This is the kind of prayer that really gets God’s attention and approval! But look what happened – Christ was crucified, according to the will of God. He didn’t get a Ferrari, or a harem, or a mansion, or executive privileges on the board of any corporation.

And what should be our motivation for doing the will of God in our lives?

“The world and its desires pass away, but the man who does the will of God lives forever” (1 John 2: 17).


Solomon said:

“In his heart a man plans his course, but the Lord determines his steps” (Proverbs 16: 9).

I really don’t think it’s necessary, or even a good idea, to weep and howl and search and scratch and beg for the Lord’s vividly clear guidance in your life. You have a huge amount of free-will and choice, and even if God has something specific for you, you do not have to “know” what he wants you to do before you do it: you will find that if you are walking with him in life, the events, the situations and the people he wants for you will come along anyway. Many Christians want to be modern day Pauls and Peters, and you may hear something like “the Lord told me” from them every five minutes. But If the Lord doesn’t tell you, don’t worry, because from my experience they are no more likely to have a meaningful productive life than you are.

Paul came across such people himself. On one occasion a prophet named Agabus told him that the Holy Spirit warned that Paul would be captured and made a prisoner if he went to Jerusalem. At this warning others begged Paul not to go (Acts 21; 10-12). But Paul had already decided that he was being compelled by the Holy Spirit to go (Acts 20: 22). Listening to wise advice is always a good idea, but in the end, the direction comes from God through you, even if you aren’t aware of it at the time, which leads me to the method by which you can live out God’s plan for your life.

If you seek first the kingdom of God and his righteousness, your gifts, your passions and your compulsions, carefully aligned with the word of God, will take you in the right direction. If you are gifted or talented in a certain way, see that as a God-given gift or talent, and live to use it and fulfill it. If you have a passion, and it’s not something that’s ungodly according the word of God, then live your life in fulfillment of that passion.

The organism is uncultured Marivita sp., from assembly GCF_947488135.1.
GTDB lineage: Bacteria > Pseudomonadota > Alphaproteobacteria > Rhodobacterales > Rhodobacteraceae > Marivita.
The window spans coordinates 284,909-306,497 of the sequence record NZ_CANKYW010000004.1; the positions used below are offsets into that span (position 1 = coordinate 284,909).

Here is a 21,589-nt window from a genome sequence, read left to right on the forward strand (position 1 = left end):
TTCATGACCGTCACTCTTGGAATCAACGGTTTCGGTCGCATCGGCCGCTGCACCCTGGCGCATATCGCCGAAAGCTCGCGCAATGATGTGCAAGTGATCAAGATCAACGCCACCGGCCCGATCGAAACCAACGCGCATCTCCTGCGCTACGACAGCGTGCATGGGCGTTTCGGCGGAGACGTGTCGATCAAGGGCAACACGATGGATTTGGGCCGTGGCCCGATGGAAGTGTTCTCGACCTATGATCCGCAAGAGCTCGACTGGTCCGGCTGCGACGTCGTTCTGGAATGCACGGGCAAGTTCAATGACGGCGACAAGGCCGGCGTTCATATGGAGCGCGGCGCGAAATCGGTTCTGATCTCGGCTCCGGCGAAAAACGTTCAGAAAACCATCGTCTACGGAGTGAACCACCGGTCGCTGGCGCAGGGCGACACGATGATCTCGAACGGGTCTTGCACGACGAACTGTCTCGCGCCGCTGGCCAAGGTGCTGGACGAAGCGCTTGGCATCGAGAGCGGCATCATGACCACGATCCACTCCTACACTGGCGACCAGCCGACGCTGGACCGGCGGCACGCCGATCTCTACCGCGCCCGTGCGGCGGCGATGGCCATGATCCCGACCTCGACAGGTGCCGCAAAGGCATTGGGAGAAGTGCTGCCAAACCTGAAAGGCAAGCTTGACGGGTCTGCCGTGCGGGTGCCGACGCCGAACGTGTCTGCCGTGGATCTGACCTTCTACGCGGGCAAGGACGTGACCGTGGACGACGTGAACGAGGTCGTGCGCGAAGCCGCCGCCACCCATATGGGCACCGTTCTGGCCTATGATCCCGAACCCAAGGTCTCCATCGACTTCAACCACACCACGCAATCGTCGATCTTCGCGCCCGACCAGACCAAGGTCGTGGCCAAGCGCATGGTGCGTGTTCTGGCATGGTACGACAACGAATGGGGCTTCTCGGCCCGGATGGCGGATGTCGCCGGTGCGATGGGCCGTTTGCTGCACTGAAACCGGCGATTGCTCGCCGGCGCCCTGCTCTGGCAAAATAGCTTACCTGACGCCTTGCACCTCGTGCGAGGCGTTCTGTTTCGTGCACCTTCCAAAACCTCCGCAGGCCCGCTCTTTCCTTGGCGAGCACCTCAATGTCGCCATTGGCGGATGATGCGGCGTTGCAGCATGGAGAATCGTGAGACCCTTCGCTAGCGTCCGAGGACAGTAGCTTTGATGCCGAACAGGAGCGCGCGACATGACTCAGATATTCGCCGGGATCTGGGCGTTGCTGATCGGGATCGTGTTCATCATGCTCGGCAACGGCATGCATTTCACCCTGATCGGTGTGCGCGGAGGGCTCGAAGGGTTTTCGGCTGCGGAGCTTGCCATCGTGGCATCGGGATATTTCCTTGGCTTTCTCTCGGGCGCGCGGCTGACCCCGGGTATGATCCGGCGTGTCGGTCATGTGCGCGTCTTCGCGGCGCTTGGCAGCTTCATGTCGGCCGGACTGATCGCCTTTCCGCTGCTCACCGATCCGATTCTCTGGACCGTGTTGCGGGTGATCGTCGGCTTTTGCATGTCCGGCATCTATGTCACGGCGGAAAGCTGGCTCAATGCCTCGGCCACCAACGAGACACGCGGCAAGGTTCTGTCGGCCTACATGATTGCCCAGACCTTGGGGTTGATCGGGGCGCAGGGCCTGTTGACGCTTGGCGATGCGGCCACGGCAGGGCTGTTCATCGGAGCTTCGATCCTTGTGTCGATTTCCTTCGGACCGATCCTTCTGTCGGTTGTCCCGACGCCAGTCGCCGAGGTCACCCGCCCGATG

Do not expect life to always make sense – it may not. But if you seek first the kingdom of God, you will be able to look back over it and see that he was there all the time.

If you find that life is not all you wish it would be, then patiently endure, because this is also God’s will.

Most fundamentally, this is God’s plan for you:

Your salvation in Jesus Christ (Ephesians 1: 9-11);

Your sanctification (1 Thessalonians 4:3);

Your witness to the world for Jesus (Matthew 28: 18-20).

God wants you to know his Son and to become like him. This is the plan and the will of God for your life.



  1. The way I have heard it preached isn’t “God wants to fulfill all your dreams” but the slightly subtler “Your dreams are God-given, so pursue them and He will grant you success.” I’ve often wondered about that – is any non-sinful “dream” really God-given? Is it God who plants certain passions and desires in our hearts, or do those desires come from our flesh and imaginations? I suppose we can check our motivations to see if they are mostly selfish, and that might be a good indicator. On the other hand, maybe the desire is God-given but we first need to shift our motivations to focus on God’s glory.

    There is an interesting book by Garry Friesen called “Decision Making and the Will of God: A Biblical Alternative to the Traditional View”. Freisen argues that for most of life’s decisions God has no specific will for us, we are free to choose. Instead, God counsels us to seek Wisdom as our primary source of guidance, and Friesen offers numerous Scriptures to demonstrate the Bible’s heavy emphasis on Wisdom. Those instances where God does directly communicate some specific direction to us are rare – rare in the Bible as well – and most are somehow connected with the furtherence of the Gospel rather than ordinary life decisions.

    I don’t entirely agree with Friesen because I would testify that God HAS communicated specific guidance to me on several occasions concerning certain life decisions. In these instances I would say that I know without a doubt that the Lord spoke in one way or another, while others might offer an alternative explanation. One thing is certain, the direction I received proved to be beneficial when followed and disasterous when I didn’t. It’s been rare though, maybe 6 times in 46 years.

    Congrats on twenty-six years of marriage!